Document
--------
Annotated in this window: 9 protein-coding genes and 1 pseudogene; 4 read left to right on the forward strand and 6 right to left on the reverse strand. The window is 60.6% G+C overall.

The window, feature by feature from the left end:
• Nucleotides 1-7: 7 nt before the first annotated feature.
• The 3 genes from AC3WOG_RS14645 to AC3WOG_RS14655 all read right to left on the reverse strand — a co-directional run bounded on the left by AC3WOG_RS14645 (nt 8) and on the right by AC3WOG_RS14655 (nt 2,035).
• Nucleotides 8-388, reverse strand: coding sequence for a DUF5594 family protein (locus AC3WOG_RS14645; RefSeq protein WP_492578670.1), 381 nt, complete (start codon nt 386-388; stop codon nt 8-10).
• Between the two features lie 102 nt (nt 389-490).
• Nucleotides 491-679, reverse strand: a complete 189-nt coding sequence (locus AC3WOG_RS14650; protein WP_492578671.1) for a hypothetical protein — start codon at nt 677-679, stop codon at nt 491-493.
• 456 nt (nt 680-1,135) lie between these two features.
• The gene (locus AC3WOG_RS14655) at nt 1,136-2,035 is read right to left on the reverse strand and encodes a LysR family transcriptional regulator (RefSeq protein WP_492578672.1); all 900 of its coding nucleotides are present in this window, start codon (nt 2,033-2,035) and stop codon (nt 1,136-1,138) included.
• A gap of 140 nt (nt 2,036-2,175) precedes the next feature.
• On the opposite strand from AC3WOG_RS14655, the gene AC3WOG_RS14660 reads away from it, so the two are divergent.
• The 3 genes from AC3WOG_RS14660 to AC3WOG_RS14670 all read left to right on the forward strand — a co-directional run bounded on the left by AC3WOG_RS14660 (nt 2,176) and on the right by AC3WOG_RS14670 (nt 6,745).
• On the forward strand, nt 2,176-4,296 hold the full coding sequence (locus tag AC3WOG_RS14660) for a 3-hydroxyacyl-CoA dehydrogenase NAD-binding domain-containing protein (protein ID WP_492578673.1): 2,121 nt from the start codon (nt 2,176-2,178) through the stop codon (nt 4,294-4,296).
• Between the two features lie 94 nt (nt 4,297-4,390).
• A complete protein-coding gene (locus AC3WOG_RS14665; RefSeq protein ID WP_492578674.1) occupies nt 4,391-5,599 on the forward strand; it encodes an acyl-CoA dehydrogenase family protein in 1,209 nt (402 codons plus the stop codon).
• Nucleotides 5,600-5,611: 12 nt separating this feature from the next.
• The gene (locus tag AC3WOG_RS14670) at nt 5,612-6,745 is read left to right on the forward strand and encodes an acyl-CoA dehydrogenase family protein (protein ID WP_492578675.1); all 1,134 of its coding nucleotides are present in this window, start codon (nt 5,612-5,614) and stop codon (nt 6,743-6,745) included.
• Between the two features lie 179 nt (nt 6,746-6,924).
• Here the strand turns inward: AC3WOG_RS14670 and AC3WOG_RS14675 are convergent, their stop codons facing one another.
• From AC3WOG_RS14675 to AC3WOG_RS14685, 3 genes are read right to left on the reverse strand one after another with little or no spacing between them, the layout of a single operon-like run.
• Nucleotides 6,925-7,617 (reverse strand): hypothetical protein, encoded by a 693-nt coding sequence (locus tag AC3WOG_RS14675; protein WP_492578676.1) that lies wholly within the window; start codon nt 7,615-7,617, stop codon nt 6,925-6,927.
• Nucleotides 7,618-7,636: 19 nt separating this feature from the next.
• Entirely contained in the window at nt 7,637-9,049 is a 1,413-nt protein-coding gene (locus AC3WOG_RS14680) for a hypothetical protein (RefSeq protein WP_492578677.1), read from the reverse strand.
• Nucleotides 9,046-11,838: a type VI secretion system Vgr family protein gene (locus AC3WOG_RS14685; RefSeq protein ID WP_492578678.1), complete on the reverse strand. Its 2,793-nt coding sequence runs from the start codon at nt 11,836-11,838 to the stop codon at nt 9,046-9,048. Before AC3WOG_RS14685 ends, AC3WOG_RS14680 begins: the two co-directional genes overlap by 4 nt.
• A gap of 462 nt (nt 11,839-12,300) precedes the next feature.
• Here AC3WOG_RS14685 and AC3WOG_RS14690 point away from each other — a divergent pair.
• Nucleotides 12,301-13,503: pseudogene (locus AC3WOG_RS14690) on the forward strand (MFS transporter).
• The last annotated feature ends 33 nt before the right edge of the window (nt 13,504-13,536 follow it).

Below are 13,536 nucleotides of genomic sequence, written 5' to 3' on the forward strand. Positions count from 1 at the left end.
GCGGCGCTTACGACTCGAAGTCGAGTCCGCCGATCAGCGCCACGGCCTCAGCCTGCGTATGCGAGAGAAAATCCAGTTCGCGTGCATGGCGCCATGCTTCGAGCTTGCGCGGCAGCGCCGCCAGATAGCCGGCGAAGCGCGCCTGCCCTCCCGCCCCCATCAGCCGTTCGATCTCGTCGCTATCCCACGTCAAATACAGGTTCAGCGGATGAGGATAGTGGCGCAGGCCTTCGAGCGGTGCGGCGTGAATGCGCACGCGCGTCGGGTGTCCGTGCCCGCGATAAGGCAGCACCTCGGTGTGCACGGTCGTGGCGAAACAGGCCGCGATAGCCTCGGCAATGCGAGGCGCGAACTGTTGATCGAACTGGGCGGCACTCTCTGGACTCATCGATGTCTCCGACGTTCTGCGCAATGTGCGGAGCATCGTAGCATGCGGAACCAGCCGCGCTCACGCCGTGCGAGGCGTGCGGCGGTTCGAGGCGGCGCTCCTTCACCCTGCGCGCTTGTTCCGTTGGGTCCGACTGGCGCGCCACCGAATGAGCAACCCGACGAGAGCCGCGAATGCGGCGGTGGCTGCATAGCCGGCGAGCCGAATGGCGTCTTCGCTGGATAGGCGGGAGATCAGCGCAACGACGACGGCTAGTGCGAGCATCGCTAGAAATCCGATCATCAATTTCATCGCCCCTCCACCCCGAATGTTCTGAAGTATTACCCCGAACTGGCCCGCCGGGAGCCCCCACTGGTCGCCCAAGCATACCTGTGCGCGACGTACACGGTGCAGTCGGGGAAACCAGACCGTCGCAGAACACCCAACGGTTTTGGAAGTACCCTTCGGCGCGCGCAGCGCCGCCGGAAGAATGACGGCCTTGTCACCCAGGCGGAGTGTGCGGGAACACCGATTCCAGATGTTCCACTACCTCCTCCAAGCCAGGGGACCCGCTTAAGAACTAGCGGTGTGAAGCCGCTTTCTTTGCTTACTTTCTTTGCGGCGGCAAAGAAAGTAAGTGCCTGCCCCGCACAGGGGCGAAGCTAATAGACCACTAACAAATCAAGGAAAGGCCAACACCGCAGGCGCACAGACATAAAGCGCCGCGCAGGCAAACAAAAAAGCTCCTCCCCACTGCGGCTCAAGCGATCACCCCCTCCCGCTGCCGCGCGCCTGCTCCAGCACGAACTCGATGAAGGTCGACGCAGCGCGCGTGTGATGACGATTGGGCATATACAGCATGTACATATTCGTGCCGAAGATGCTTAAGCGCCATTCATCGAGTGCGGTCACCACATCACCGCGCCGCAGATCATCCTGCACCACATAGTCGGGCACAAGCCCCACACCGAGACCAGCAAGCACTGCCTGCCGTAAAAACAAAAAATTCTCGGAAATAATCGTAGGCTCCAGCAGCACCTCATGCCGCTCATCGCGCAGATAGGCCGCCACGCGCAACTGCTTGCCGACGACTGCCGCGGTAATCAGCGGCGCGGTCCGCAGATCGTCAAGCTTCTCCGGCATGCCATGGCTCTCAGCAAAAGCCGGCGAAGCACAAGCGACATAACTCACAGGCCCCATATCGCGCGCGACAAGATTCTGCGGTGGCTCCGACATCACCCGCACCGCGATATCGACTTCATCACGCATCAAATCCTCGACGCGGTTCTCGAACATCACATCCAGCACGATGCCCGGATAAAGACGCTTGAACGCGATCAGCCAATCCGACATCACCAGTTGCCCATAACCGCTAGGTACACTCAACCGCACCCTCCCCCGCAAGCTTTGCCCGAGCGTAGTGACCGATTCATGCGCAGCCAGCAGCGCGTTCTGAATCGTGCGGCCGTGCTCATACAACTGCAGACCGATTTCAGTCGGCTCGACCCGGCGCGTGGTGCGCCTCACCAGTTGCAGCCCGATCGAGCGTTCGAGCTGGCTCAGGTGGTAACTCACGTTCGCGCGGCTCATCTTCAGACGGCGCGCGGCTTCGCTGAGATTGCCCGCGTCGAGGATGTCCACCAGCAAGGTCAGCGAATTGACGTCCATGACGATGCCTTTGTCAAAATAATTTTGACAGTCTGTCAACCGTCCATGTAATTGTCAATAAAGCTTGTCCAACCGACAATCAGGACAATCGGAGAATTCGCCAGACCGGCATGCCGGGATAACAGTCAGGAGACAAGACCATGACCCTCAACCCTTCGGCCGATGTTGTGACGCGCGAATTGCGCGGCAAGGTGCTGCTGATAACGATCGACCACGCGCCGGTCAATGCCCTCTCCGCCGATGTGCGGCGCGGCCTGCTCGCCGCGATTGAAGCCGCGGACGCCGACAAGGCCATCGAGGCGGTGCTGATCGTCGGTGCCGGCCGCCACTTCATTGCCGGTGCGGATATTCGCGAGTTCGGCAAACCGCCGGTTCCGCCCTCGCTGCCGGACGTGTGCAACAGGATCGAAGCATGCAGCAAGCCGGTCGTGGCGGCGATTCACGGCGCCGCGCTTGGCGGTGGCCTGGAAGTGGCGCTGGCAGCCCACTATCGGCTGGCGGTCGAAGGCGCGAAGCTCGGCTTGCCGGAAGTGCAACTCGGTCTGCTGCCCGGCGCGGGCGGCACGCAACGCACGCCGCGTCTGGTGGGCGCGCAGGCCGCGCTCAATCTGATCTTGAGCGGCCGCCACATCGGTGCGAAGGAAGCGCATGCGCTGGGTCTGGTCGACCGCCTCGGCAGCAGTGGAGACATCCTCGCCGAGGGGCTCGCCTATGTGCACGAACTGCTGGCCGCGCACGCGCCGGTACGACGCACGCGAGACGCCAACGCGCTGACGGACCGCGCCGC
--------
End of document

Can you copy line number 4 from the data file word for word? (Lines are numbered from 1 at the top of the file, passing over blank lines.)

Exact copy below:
• The 3 genes from AC3WOG_RS14645 to AC3WOG_RS14655 all read right to left on the reverse strand — a co-directional run bounded on the left by AC3WOG_RS14645 (nt 8) and on the right by AC3WOG_RS14655 (nt 2,035).